The leader as mediator
Next up in this month's Leadership Inspiration series is Mary Ghikas, CAE, senior associate executive director for member programs and services at the American Library Association and a former chair of ASAE & The Center's Executive Management Section Council. Below, Mary shares the inspiration she has found in the writing of mediator and author Mark Gerzon:
Toward the end of his masterful book on leadership, mediator Mark Gerzon recounts the story of three bricklayers, working side by side. Each in turn is asked what he is doing. The first says, "I am laying bricks." The second replies, "I am building a wall." The third, however, responds, "I am building a cathedral." The "cathedral," in Gerzon's metaphor, is a vision of what is possible—and the story is a powerful reminder of the role of "possibility" in the work we do as association executives.
We live in a world in which we must "dwell in possibility," while managing the myriad details that go into successful conferences, publications, governance meetings. We live with conflict—between competing projects, objectives, perspectives. We are daily confronted with change—in everything from the tools we use to the level of control we are able to exert. In such an environment, Gerzon argues that the mediator has the "critical capacity to see the whole—and to act in its best interest."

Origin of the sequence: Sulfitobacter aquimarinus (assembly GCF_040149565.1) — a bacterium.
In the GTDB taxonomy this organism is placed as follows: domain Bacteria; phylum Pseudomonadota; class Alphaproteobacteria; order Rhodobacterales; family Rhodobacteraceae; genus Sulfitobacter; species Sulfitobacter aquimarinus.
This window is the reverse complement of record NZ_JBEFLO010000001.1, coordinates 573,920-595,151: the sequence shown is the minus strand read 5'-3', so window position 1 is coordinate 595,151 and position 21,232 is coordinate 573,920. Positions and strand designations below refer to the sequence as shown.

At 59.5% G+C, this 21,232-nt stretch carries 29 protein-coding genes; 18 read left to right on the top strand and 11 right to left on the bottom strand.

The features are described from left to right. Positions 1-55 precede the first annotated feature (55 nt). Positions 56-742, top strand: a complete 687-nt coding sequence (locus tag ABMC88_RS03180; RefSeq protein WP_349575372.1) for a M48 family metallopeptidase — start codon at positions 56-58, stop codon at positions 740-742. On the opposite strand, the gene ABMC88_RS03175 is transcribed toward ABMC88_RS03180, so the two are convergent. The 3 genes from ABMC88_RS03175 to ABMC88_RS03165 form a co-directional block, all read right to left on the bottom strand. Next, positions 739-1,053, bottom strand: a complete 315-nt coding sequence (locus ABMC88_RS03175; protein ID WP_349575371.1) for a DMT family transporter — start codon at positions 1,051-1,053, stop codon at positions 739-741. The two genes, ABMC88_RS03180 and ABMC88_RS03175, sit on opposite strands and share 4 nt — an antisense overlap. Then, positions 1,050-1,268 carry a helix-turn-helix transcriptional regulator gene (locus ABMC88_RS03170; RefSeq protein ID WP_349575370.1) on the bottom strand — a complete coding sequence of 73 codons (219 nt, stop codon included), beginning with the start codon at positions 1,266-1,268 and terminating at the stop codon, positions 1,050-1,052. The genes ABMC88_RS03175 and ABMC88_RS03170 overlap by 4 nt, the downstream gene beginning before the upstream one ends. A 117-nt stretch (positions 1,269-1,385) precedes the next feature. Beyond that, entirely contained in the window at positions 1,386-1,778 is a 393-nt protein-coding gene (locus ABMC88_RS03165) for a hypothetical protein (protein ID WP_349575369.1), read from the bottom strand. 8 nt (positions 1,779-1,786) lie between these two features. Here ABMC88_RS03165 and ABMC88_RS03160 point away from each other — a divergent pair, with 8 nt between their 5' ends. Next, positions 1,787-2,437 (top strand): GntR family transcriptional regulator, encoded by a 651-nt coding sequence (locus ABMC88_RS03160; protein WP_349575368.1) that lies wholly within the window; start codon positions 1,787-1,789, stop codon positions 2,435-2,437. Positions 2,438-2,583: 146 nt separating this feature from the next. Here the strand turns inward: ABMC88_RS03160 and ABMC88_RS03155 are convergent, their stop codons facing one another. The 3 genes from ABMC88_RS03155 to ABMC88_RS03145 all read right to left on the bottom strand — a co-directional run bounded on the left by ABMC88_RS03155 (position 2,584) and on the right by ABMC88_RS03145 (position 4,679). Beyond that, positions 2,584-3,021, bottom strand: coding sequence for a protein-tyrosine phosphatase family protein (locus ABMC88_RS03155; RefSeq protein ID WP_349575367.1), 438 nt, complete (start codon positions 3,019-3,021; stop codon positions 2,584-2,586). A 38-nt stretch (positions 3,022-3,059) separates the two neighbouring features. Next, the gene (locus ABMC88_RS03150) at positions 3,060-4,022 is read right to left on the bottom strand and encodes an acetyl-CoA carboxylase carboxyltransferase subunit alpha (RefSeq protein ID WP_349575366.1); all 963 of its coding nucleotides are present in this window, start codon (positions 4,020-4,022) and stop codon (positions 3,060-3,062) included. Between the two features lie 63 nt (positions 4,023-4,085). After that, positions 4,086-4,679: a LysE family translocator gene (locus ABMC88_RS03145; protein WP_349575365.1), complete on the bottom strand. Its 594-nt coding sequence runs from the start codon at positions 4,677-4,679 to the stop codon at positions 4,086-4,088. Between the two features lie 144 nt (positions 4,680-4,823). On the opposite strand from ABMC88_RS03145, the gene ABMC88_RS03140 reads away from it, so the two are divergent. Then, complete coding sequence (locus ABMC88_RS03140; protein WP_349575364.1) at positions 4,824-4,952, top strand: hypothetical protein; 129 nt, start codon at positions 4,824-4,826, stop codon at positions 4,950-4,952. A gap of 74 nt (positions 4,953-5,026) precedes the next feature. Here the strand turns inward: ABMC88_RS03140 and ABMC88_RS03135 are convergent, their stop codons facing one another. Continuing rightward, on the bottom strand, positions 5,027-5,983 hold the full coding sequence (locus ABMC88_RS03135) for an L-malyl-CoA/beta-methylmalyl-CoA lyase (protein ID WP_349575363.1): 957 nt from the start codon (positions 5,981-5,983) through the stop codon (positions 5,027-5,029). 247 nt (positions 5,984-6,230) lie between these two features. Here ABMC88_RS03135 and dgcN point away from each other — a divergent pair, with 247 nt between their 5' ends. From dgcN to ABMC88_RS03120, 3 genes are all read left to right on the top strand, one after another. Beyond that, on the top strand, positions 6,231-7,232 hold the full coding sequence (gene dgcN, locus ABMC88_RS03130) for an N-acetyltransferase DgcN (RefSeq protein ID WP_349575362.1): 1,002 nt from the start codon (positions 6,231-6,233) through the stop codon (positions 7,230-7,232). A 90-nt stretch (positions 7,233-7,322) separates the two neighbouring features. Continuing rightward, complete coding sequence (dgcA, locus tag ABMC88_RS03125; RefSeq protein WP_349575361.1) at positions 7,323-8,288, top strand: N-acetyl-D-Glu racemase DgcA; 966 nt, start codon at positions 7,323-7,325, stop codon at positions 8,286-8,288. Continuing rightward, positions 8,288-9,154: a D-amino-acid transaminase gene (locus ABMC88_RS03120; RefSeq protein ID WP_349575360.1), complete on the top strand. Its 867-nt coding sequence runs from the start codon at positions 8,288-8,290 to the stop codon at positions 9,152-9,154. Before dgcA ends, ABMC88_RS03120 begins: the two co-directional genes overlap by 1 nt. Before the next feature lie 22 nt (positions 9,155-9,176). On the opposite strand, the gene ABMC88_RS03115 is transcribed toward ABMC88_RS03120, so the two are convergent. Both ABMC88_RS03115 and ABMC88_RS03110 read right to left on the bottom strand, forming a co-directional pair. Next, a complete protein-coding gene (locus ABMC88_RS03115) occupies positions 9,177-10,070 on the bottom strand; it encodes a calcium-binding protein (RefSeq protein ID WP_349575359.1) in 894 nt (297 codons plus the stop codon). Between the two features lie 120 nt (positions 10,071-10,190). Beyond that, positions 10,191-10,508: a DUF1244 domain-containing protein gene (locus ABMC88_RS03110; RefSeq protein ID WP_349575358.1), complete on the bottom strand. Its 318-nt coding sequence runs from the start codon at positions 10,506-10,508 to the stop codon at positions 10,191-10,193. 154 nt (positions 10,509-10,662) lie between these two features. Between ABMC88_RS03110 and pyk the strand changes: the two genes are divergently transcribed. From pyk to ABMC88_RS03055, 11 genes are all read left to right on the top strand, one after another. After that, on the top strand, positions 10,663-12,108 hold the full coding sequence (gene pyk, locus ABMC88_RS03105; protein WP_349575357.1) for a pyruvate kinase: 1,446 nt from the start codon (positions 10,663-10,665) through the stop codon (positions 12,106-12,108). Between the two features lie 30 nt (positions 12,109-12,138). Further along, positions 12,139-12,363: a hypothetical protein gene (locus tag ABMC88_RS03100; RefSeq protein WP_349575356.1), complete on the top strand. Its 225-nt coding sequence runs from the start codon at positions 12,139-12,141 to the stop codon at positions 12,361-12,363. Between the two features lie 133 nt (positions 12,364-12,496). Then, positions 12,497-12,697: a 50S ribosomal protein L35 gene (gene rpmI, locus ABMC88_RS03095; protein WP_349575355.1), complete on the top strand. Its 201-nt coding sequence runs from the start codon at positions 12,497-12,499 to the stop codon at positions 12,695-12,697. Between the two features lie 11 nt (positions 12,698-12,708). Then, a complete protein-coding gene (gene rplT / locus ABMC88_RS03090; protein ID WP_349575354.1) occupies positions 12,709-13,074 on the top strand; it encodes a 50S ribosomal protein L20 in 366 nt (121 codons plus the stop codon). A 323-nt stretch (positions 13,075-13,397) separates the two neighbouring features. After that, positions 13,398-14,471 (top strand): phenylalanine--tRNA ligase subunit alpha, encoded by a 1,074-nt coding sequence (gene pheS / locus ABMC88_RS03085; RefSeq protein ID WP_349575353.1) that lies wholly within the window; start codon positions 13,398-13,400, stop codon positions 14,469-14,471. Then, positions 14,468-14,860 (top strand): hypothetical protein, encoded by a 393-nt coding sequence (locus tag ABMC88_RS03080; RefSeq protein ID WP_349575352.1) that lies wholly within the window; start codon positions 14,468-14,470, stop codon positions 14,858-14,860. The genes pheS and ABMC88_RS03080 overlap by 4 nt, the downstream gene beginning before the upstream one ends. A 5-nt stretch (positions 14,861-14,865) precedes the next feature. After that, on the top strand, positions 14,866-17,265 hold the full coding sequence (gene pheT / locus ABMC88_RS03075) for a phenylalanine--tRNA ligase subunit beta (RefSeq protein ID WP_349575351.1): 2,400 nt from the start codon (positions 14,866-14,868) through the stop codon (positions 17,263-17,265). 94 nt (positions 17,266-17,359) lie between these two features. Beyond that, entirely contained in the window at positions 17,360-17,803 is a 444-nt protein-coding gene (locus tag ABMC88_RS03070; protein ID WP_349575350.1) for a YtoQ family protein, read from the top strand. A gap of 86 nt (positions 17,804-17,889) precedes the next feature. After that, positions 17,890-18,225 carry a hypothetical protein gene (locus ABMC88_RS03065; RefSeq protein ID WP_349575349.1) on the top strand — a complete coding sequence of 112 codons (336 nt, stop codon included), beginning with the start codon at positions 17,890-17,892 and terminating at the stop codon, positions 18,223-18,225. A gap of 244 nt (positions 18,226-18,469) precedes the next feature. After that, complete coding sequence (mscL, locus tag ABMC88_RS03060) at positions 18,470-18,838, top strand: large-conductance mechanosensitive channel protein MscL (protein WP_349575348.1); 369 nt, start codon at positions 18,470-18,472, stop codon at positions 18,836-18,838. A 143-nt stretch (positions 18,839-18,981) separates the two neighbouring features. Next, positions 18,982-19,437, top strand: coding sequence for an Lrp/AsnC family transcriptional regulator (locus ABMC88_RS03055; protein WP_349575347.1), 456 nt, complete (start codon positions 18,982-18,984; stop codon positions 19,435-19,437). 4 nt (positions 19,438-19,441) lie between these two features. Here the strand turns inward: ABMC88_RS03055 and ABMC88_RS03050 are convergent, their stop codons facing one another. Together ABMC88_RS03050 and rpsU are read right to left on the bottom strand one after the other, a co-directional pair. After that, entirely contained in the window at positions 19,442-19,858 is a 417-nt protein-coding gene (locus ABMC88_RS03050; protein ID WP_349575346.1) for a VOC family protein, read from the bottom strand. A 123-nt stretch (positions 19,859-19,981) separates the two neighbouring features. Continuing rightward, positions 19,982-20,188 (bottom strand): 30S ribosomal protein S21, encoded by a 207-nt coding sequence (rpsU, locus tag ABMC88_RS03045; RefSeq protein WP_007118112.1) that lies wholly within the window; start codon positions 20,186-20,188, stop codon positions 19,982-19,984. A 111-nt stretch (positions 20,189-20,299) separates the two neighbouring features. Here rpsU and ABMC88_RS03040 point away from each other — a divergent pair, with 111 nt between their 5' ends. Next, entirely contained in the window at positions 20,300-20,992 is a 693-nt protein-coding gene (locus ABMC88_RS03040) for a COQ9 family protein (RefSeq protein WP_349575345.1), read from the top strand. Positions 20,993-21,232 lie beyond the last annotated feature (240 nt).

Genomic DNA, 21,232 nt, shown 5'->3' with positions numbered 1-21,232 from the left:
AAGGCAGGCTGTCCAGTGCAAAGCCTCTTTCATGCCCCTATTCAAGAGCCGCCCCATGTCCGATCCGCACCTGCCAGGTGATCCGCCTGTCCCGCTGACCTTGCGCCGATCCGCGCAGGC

Drawing on both scholarship and his own experience as a mediator in national and international settings, Gerzon provides a list of "tools" for "leading through conflict":
- Integral thinking;
- Systems thinking;
- Conscious conversation;
Individually these are not new concepts, and indeed they appear repeatedly, under various names, in the literature of leadership. Gerzon provides us with a guide to the way a skilled mediator uses these tools for "transformative leadership."
In speaking of innovation, Gerzon shares a poem inspired by his experiences in South Africa:
If you see two sides,
Create a third.
If you see many sides,
Form a circle.
If you see many circles,
Begin to dance.
...and when we do we change our relationship to conflict and focus on the wider possibility.
Looking at the leadership guides I have used over the past decade or so, I realize I have returned repeatedly to Mark Gerzon's Leading Through Conflict: How Successful Leaders Transform Differences into Opportunities for its scope, its felicitous language, and its sense of the "dance" that I must still seek to master.